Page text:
Theatre Information

African American Repertory Theater/Carol Piersol Race

By • Dec 3rd, 2013 • Category: Reviews, Virginia
African American Repertory Theater: (Info) (Web)/Carol Piersol
Virginia Rep Center – Theatre Gym, Richmond, VA
Through December 21st
$25/$10 Students, RAPT (Plus Fees)
1:20 without intermission
Reviewed November 29th, 2013

I saw Carol Piersol and African American Repertory Theatre’s production of Race, directed by Bill Patton, on its opening night. The word race has several definitions. I wasn’t aware of the play before seeing it, so I was thinking of racing cars. I was wrong! It is about race as in ethnicity. This was a delightful surprise. Not saying there’s anything wrong with race cars, but it’s not exactly my thing. This is why I looked forward to the play when sitting in the audience: not a race car in sight.

I went to this production with my friend Greg. Greg and I are of different ethnicities, he is African-American and I am Caucasian. Being teenagers we waited until the last-minute to go in and sit down, but there was music playing to set the mood and the house appeared to be at almost capacity. The theater is a small black box setting, which is perfect for an up close audience experience.

The plot follows a Caucasian man accused of raping an African-American woman. He may or may not be a lawyer shopping for a firm to represent him in the way he sees fit. The subject of rape evolves into the subject of race. Everyone is exposed for their underlying, even subconscious, feelings.

Joe Inscoe assumes the role of Charles; a rich, white, racist, sexist man with ease. Katrinah Carol Lewis as Susan; the recently hired, just out of law school lawyer, was the most influential character to me. She added a twist of not only racial tension, but a sexist factor, both with strength and emotional vulnerability. In doing so, she portrayed her role magnificently. Charles and Susan display the tensest relationship even when not on stage together. He is the accused rapist, who finds her attractive, and she is a woman who thinks he is guilty based on his behavior and her own notions of race and sex.

Billy Christopher Maupin (Jack) and d l [sic] Hopkins (Henry), the two lawyers asked to take on Charles’ case, both create racial sensitivity in the play. Jack is Caucasian and Henry is African-American. These two have a bond that racial prejudice cannot break. While they show their own prejudices and strengths, they have a mutual respect, even as the dialogue reveals truths that are not often spoke. I give both praise for a worthy task.

Sometimes the actors had pauses between lines as if they did not know whose turn it was to speak and there was some stuttering of words that didn’t flow like natural speech, but that might have been opening night jitters and working out the kinks in front of a live audience.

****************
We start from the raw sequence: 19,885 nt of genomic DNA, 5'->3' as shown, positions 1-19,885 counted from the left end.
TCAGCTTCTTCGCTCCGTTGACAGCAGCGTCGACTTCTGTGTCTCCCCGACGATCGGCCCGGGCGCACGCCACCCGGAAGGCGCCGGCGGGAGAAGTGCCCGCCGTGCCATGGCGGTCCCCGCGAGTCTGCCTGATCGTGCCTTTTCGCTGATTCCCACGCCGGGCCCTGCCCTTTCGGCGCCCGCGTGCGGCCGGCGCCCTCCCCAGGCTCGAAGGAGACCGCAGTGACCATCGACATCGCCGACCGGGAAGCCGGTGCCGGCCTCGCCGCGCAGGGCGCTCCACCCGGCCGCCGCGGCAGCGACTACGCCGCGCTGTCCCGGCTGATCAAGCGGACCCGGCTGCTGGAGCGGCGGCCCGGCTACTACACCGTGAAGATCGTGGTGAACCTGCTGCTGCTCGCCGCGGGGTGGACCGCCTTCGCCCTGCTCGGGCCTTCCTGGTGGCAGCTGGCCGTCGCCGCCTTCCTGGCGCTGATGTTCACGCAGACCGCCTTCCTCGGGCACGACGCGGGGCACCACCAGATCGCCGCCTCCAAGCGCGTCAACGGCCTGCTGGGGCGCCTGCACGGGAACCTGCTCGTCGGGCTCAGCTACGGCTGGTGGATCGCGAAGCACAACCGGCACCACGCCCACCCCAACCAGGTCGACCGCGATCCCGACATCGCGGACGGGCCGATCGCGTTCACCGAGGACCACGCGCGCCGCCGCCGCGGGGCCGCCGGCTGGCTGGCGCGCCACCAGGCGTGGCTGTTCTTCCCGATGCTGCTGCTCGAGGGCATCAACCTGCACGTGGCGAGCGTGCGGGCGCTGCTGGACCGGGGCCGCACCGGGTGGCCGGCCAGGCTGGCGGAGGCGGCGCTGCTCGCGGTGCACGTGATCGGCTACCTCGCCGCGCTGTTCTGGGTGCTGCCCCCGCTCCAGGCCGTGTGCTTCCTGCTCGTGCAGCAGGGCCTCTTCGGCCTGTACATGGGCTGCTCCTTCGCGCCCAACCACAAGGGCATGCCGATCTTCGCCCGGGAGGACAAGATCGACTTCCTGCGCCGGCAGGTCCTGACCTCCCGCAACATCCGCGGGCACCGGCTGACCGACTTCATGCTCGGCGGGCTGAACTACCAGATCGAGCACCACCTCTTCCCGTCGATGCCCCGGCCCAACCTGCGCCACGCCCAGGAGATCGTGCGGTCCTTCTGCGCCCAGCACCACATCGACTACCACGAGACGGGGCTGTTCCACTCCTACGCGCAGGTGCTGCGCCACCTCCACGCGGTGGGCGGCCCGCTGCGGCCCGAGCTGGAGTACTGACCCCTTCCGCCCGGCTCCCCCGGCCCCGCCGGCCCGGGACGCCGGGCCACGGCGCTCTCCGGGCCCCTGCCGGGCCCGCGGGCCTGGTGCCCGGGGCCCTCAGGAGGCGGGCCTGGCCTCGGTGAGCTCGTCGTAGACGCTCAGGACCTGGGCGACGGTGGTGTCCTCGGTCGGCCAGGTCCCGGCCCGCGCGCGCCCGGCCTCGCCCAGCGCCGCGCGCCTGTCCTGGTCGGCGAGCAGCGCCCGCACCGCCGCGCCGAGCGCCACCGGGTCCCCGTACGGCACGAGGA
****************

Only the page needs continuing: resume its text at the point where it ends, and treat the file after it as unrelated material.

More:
Set design, by David Allan Ballas, converts the tiny stage into a large law office. Adding seats and books and a desk create a vivid picture. It sucks you into the office with the characters. Light design, by Michael Jarrett and Cody Richardson, make the stage “office bright,” yet almost a cold brightness. The window, in the set, is used brilliantly with lighting to show the passage of time in the day. They create marvelous effects, seamlessly.

If you are planning to go out with your family and children and are looking for a light-hearted show this holiday season, Race is not for you. There is much use of strong language. If you are looking for a GREAT performance that will leave you with a lot to think about and talk about for hours, as my friend Greg and I did, this is the show for you.

Photo Gallery

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Photos provided by African American Repertory Theater

The Cast

  • Jack: Billy Christopher Maupin
  • Hanry: d l [sic] Hopkins
  • Susan: Katrinah Carol Lewis
  • Charles: Joe Inscoe

The Crew

  • Director: Bill Patton
  • Stage Manager: Sarah Stepahin
  • Assistant Stage Manager:
  • Scenic Designer: David A Ballas
  • Lighting Design: Michael Jarrett and Cody Richardson
  • Costume Design: Sarah Grady
  • Producer: Carol Piersol
  • Associate Producer: Billy Christopher Maupin
  • Scenic Charge: Kevin Johnson
  • Scenic Painter: Christina Delli Santi

Disclaimer: African American Repertory Theater/Carol Piersol provided a complimentary media ticket to ShowBizRadio for this review.

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